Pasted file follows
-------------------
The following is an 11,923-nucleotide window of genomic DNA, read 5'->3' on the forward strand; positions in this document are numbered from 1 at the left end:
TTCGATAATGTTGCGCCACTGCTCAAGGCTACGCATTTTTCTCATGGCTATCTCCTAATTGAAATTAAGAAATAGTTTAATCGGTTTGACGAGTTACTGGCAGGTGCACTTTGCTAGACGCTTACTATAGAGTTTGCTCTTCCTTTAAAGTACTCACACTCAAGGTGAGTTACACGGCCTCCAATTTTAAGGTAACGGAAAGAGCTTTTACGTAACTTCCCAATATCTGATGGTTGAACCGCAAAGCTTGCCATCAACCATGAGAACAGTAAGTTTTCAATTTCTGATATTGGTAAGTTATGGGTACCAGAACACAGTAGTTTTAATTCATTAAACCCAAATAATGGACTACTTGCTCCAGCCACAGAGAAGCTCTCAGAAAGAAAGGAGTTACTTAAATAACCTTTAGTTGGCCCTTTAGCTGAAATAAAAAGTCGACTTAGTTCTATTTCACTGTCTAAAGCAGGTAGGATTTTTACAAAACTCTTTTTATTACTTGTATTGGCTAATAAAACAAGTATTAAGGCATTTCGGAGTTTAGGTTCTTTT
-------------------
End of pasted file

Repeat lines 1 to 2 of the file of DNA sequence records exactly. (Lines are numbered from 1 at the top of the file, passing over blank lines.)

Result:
The following is an 11,923-nucleotide window of genomic DNA, read 5'->3' on the forward strand; positions in this document are numbered from 1 at the left end:
TTCGATAATGTTGCGCCACTGCTCAAGGCTACGCATTTTTCTCATGGCTATCTCCTAATTGAAATTAAGAAATAGTTTAATCGGTTTGACGAGTTACTGGCAGGTGCACTTTGCTAGACGCTTACTATAGAGTTTGCTCTTCCTTTAAAGTACTCACACTCAAGGTGAGTTACACGGCCTCCAATTTTAAGGTAACGGAAAGAGCTTTTACGTAACTTCCCAATATCTGATGGTTGAACCGCAAAGCTTGCCATCAACCATGAGAACAGTAAGTTTTCAATTTCTGATATTGGTAAGTTATGGGTACCAGAACACAGTAGTTTTAATTCATTAAACCCAAATAATGGACTACTTGCTCCAGCCACAGAGAAGCTCTCAGAAAGAAAGGAGTTACTTAAATAACCTTTAGTTGGCCCTTTAGCTGAAATAAAAAGTCGACTTAGTTCTATTTCACTGTCTAAAGCAGGTAGGATTTTTACAAAACTCTTTTTATTACTTGTATTGGCTAATAAAACAAGTATTAAGGCATTTCGGAGTTTAGGTTCTTTT